Despite some negative perceptions of social housing, compounded by underfunding in the sector over several decades, our research shows that there is actually widespread public support for building more social homes. 61% of people agree that it could be the answer to fixing the housing crisis, while 73% of UK adults believe that the UK should build more social housing, provided by councils or housing associations at reduced rents for people on low incomes. 

When we asked the general public who should be prioritised for social homes, the top three groups that were highlighted were people on lower incomes, people who are legally homeless, and key workers. 43% believed that people on lower incomes should be prioritised for social homes, while over a third believe that people who are legally homeless should be at the front of the queue; though sometimes, as we have seen, these groups can be one and the same.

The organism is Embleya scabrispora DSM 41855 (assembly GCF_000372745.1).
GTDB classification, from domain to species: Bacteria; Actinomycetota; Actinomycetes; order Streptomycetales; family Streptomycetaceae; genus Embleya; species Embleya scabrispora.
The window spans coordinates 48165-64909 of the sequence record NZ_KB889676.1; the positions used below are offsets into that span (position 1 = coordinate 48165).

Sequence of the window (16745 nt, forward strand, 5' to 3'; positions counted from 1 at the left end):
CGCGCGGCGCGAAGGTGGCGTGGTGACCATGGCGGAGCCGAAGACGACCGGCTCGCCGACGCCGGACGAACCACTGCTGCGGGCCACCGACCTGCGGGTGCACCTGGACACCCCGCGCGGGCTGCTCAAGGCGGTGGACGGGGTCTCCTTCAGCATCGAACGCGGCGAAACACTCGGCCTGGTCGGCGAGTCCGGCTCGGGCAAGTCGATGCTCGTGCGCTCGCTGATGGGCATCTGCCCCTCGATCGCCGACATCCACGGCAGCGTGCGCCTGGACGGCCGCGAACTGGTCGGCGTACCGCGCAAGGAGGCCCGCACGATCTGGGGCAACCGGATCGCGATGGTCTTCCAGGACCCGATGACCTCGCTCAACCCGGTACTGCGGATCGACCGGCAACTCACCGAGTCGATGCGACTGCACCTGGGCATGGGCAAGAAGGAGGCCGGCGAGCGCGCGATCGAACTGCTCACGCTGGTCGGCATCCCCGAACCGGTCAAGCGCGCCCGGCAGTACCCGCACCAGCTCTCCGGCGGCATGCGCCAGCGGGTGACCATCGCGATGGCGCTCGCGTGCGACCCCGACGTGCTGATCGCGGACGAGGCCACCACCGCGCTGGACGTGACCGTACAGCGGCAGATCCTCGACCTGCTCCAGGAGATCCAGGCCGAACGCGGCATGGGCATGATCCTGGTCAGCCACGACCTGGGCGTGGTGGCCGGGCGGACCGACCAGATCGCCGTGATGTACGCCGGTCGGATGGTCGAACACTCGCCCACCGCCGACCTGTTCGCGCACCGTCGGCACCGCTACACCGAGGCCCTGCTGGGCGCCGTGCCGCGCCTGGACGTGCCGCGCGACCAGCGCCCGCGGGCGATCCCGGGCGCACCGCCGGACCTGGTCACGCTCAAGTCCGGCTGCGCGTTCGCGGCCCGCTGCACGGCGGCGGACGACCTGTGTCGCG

73% of UK adults believe that the UK should build more social housing.




The British public want policymakers and industry stakeholders to respond with action that significantly increases the delivery of new social homes. 

More needs to be done to reframe the debate about social housing, and to counter the impacts that negative perceptions can have on communities. The perception can also be helped by building new, high-quality homes in areas that people want to live, as well as through the regeneration of existing housing.